We’re well into winter, now, with the solstice only a couple of days away. We don’t get as much variation of day length or temperature as, say, Melbourne or Hobart but the change is great enough to affect the activity of ectothermic (cold-blooded) creatures such as insects. I have noted before that our butterflies tend to go to sleep by mid-afternoon at this time of year, and here are some paper wasps (Ropalidia revolutionalis) doing the same. At least they have chosen a spot where no-one is likely to bother them!
The smaller picture (just click on it for a bigger one, as usual) shows the sleeping wasps and their comb-like nest on the twigs of a spiky little conifer.
It’s not a big colony at all, and I suspect it is not getting any bigger. As I said when I wrote about paper wasps’ life cycle here, the colonies do not normally continue from year to year.
It is impossible for the adults to feed themselves and their offspring without a certain level of activity and I think these adults have been caught by the poor Wet season, which has reduced the number of caterpillars in the garden, and the shortening days, which reduce their foraging time.
Saturday was the shortest day of the year, at (officially) 10 hours 58 minutes and 19 seconds, and the weather was perfect: blue skies, no wind to speak of, and a top of 26C after an overnight low of 15. Sunrise was at 6.45, sunset at 5.44, and we had 10.1 hours of sunshine in between according to the BoM.
Today was much the same, and my burst of gardening was primarily an excuse to stay outdoors. So was my prowl around the garden with the camera, so the fact that the birds were not very co-operative, staying well hidden in the foliage like the honeyeater below, didn’t bother me too much.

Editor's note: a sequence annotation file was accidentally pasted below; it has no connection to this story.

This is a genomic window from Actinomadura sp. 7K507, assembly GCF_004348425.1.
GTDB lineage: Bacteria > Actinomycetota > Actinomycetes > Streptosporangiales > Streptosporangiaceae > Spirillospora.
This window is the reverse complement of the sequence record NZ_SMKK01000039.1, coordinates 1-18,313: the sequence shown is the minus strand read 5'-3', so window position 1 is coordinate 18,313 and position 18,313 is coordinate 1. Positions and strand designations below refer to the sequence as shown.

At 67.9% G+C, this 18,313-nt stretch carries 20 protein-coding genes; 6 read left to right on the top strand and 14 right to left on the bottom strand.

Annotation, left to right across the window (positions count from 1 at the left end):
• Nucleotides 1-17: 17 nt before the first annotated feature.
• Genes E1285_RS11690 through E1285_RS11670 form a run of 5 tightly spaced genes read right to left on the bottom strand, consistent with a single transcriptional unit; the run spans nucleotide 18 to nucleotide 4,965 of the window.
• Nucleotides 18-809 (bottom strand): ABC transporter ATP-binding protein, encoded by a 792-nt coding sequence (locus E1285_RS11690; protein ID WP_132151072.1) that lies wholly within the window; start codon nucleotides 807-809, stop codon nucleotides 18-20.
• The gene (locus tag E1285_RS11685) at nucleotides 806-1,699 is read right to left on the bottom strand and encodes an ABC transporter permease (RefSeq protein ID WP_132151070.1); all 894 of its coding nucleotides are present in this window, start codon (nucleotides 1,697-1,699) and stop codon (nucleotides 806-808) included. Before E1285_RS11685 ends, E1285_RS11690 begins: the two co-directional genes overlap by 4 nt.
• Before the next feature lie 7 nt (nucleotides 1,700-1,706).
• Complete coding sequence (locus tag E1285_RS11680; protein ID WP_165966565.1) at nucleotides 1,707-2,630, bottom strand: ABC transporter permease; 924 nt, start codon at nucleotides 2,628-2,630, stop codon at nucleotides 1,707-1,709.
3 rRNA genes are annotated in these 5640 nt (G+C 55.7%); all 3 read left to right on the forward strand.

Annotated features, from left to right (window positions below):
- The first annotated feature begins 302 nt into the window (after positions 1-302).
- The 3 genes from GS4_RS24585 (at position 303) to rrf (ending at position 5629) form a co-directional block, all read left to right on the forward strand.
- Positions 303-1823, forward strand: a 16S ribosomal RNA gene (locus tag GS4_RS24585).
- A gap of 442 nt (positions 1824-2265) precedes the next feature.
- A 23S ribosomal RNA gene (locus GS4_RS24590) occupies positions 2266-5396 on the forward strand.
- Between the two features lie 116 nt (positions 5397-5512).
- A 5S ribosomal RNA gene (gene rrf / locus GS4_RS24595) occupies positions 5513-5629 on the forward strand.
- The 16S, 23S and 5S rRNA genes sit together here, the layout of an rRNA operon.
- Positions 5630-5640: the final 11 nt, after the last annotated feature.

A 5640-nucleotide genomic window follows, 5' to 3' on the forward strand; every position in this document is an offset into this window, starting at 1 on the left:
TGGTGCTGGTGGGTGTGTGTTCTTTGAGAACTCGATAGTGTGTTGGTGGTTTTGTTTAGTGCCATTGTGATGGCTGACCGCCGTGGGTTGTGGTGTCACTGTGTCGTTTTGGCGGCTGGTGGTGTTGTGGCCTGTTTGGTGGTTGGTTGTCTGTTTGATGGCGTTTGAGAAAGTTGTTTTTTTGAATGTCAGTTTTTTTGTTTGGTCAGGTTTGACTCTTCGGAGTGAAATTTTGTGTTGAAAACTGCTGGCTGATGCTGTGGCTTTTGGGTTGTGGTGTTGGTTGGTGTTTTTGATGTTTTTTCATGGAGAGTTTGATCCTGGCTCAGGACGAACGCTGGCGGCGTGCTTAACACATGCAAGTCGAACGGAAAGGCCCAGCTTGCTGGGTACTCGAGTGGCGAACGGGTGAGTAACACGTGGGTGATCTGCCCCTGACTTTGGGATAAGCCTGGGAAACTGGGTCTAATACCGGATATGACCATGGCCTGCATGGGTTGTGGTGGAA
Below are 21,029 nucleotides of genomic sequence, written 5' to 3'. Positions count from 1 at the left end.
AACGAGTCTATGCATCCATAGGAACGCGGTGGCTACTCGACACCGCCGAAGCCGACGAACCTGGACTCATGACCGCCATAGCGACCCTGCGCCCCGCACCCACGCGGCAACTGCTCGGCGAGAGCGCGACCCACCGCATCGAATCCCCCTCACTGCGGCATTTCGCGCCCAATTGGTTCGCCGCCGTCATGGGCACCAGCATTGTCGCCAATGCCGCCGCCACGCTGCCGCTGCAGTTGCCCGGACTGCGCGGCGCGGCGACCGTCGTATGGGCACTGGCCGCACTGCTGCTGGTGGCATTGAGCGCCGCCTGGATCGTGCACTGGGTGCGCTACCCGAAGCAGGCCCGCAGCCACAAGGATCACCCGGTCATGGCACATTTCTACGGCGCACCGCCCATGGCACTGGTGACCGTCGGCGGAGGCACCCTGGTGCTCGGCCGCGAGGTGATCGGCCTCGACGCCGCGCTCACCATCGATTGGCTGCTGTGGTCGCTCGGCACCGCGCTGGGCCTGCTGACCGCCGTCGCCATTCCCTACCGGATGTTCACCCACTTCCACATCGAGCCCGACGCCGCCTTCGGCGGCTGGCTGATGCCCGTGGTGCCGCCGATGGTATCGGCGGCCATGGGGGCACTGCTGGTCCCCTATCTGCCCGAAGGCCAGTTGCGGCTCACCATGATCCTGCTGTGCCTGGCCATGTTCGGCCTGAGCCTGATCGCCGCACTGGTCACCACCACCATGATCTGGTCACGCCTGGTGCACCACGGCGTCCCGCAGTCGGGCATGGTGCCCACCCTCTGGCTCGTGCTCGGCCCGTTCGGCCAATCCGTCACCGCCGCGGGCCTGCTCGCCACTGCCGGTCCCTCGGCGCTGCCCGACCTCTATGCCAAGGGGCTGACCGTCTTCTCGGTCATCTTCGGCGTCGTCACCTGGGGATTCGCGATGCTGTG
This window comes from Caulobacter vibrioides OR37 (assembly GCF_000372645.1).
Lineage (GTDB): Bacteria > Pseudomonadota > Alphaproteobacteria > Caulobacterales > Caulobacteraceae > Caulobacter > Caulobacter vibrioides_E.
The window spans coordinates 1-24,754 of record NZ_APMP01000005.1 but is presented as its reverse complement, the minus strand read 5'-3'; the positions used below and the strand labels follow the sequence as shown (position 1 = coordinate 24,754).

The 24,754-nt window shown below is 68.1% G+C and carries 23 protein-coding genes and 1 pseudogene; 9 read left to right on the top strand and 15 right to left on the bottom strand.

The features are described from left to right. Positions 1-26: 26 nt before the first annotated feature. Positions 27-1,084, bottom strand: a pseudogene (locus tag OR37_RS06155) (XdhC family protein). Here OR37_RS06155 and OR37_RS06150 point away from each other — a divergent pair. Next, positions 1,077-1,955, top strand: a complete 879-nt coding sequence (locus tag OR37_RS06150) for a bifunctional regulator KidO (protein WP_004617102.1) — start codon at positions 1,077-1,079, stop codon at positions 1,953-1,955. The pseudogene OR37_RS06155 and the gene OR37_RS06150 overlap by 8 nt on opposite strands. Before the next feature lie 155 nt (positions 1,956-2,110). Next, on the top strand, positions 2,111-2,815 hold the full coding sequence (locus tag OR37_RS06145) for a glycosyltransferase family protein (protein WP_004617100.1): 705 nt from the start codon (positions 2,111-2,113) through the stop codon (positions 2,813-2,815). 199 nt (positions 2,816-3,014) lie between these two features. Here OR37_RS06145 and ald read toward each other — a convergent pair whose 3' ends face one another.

History may record that winter this year was the week of June 10 – 17, a period in which we had 45mm of rain and a couple of days with no sunshine at all (and we ran the booster of our solar hot water system for longer than we have done for months).
Winter officially ended a couple of weeks ago and one week ago I really noticed that it was over: last Thursday and Friday were just enough hotter to be a bit uncomfortable. Nights are now three or four degrees warmer than they have been, around a 19C minimum, and days are around 29 rather than 27 (see BoM daily weather observations); humidity is up a bit, too, and Mount Stuart often has a little cap of cloud in the early morning. Rain? Not yet. Our whole winter was very dry – rainfall from the beginning of June to the end of August was a meagre 6mm, well down on our average for the period, and we still haven’t had any. We expect to start seeing some rain in October and then increases through November and December to our peak rainfall months of January and February.
When we returned from our holidays, just three weeks ago now, we came back to winter weather. The whole town looked dry – any grass that hadn’t been watered regularly was dry and brown, and shrubs and trees looked parched. Townsville does tend to look dry compared to most places, most times, but more so in winter because we can go months without significant rain. This year, for instance, we had 30 mm in May but have had only 5 mm in the two months since then. There have been grass fires as usual; notice the burnt area of riverbank in the foreground of the photo above.
I took that shot from parkland near Ross Creek, a spot I have previously posted about here and here. Here are more from that visit two weeks ago:
We are seeing more birds as they move from inland areas towards the coast. The flock of cormorants above is a bit unusual in two ways: there are a lot of birds and they are all of the same species, Little Black Cormorants, Phalacrocorax sulcirostris. They are more commonly seen in mixed flocks with Pied Cormorants, Darters, etc. When I got too close to this lot, they went for the safety of the water:
There was also a flock of pigeons, doing exactly what they evolved to do in the environment they evolved to inhabit – foraging for grain in grassland. It’s a much better place for them than urban roof-tops and window-ledges!